On the up side, I would get a “senior” in my title and there would be an immediate bump in pay – not much, but a bump nonetheless. I would work with some great people on important projects, and my office would be oh-so-much closer to home.
On the downside, I would be under the thumb of another Neal, and I’ll have to start at the bottom of the company totem pole yet again – not desirable! Plus, I would pretty much seal my fate as a proposal guy. That is, unless I eventually go for my own gig, I would be a proposal guy probably for the rest of my career. Of course, if I am going to be a proposal weenie, having the kind of government experience afforded by BAE would invaluable. They do hard-core DOD proposals, which would put me in good proposal stead anywhere.
On the other hand, what if I stay where I am? I expect a bump in pay in the next 6 months or so, bringing me to between 96K and 98K. I could also lobby for a bonus and maybe reel in an additional $500 or $1000. I work in a fun environment in a company that is going public within the next year or so, which presents many financial and perhaps also career opportunities, or so I am told.
The downside is that I see myself getting ever more pigeon-holed as a support guy rather than a leader, as administration rather than management. The commute is so-so: I have had worse, and it may even be better than SimplexGrinnell. I worry that I will never get a chance to move up and be a real corporate leader here. My lack of business experience and knowledge really sticks out here, as does my introverted temperament.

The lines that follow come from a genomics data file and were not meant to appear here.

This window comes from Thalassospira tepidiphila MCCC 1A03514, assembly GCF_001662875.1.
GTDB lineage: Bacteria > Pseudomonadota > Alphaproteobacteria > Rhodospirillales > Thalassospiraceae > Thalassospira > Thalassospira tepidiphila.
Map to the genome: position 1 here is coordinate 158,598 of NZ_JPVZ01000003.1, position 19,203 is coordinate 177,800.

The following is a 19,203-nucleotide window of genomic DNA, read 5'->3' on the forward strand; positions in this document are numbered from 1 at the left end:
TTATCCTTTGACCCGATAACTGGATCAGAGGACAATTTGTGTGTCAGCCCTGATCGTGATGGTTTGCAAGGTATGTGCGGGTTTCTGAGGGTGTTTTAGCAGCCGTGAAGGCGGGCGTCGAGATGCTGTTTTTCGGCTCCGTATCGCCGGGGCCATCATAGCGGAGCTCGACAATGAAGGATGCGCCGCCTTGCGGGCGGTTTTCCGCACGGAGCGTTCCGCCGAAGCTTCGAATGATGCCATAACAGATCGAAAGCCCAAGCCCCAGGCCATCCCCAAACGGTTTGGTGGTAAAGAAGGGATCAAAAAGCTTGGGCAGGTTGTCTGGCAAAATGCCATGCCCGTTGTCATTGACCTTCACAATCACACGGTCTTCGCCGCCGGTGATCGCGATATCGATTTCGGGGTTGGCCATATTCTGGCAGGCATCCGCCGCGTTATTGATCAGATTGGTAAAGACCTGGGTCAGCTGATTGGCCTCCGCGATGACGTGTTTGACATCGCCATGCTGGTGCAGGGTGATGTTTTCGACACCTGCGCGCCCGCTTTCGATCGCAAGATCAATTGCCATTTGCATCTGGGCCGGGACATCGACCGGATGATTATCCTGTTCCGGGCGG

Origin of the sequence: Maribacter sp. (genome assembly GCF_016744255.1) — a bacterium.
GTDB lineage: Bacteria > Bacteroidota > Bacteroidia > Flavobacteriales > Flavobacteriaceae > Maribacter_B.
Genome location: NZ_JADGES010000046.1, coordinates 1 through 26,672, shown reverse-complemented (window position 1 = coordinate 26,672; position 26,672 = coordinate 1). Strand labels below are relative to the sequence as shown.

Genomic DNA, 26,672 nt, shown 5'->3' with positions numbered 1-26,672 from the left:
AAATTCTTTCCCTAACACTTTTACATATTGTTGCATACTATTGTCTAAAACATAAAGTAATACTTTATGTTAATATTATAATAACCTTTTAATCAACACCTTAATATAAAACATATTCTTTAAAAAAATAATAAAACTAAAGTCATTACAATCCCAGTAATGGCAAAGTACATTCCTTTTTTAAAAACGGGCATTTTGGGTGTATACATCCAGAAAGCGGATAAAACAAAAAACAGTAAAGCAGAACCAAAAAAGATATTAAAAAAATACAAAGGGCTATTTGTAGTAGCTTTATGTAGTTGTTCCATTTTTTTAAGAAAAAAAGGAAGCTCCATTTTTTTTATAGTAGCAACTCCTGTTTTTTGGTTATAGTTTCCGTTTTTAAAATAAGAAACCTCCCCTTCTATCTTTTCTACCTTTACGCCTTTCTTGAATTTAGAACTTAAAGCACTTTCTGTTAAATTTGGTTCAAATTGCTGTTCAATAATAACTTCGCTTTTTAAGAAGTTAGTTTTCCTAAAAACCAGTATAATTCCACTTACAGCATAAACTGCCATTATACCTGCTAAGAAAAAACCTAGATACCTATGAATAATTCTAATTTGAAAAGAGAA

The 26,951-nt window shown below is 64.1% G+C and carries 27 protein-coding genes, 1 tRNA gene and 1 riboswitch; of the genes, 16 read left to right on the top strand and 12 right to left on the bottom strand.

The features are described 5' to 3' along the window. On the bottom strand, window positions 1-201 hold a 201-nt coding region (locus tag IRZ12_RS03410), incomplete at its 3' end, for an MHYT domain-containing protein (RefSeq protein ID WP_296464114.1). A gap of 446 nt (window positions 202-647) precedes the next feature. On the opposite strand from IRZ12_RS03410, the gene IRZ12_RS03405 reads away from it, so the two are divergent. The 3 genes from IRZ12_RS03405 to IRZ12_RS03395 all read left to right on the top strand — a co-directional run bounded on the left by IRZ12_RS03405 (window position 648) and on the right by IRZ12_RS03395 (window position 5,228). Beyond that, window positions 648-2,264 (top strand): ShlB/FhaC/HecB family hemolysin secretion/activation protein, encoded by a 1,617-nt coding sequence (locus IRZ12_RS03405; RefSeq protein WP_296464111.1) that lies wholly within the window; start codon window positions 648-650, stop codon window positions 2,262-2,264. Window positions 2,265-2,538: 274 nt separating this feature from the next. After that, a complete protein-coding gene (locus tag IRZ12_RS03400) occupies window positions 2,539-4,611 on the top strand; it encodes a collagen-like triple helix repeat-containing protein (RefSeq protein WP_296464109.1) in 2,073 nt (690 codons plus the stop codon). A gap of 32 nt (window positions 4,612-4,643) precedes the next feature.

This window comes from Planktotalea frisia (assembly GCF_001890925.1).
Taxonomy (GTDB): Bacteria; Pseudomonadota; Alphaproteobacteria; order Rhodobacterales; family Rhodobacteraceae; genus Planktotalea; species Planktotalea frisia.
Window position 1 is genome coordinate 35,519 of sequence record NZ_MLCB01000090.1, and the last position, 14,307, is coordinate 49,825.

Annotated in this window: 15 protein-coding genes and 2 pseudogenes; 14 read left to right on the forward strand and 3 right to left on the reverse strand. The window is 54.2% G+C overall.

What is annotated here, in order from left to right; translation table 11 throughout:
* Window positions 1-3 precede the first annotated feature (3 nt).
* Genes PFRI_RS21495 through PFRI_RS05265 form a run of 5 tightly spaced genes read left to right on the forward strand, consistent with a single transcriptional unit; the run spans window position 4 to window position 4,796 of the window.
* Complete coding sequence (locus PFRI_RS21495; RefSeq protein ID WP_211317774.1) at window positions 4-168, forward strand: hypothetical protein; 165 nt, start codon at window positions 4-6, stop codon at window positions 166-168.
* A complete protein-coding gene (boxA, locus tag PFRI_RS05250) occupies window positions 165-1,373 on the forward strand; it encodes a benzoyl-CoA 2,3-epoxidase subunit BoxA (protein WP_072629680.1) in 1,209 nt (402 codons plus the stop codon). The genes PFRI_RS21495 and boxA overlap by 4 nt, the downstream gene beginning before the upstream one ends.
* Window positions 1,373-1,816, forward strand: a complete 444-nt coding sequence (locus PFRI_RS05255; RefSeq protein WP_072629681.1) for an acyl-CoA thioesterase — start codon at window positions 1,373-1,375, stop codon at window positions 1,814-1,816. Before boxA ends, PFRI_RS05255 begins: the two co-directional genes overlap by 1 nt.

Yet, the longer I stay, the better chance I have of doing some great things, so long as I push for it. If I am silent, MBAs will come in and take the roles I want (whatever they are – I don’t even know!).
So, my choice boils down to: (a) stay and fight for more – a gamble – or (b) leave and resign myself to what I have. If I remain where I am, I have the chance to forge my own path and get the kind of cutting-edge business experience that may be very helpful later on. If I move to BAE, I have the chance to gain some useful experience and position myself as a real proposal manager, which is a position of strength.
The real issue is whether I am on a path to doing the work I want to do – the work that has the money, prestige and excitement I crave – or a path of repeated frustration in my career. Am I giving in to “grass is greener” syndrome and being foolish, or making a smart decision? This is what I cannot seem to resolve within myself. I am always and constantly dissatisfied with where I am, what my title is, how much money I make, what kind of authority I have. It’s a destructive mode of thinking. But let’s look at this objectively:
- Strength against strength: Senior-level and real government versus advancement potential and general business exposure. Advantage: Leave.
- Weakness against weakness: No autonomy and steady-state versus little authority and significant risk. Advantage: Stay.
- Strength against weakness: Senior-level and real government versus no autonomy and steady-state. Advantage: Stay.
- Wildcards: A $105K paycheck, more autonomy than I imagine, better benefits, a sense of future leadership.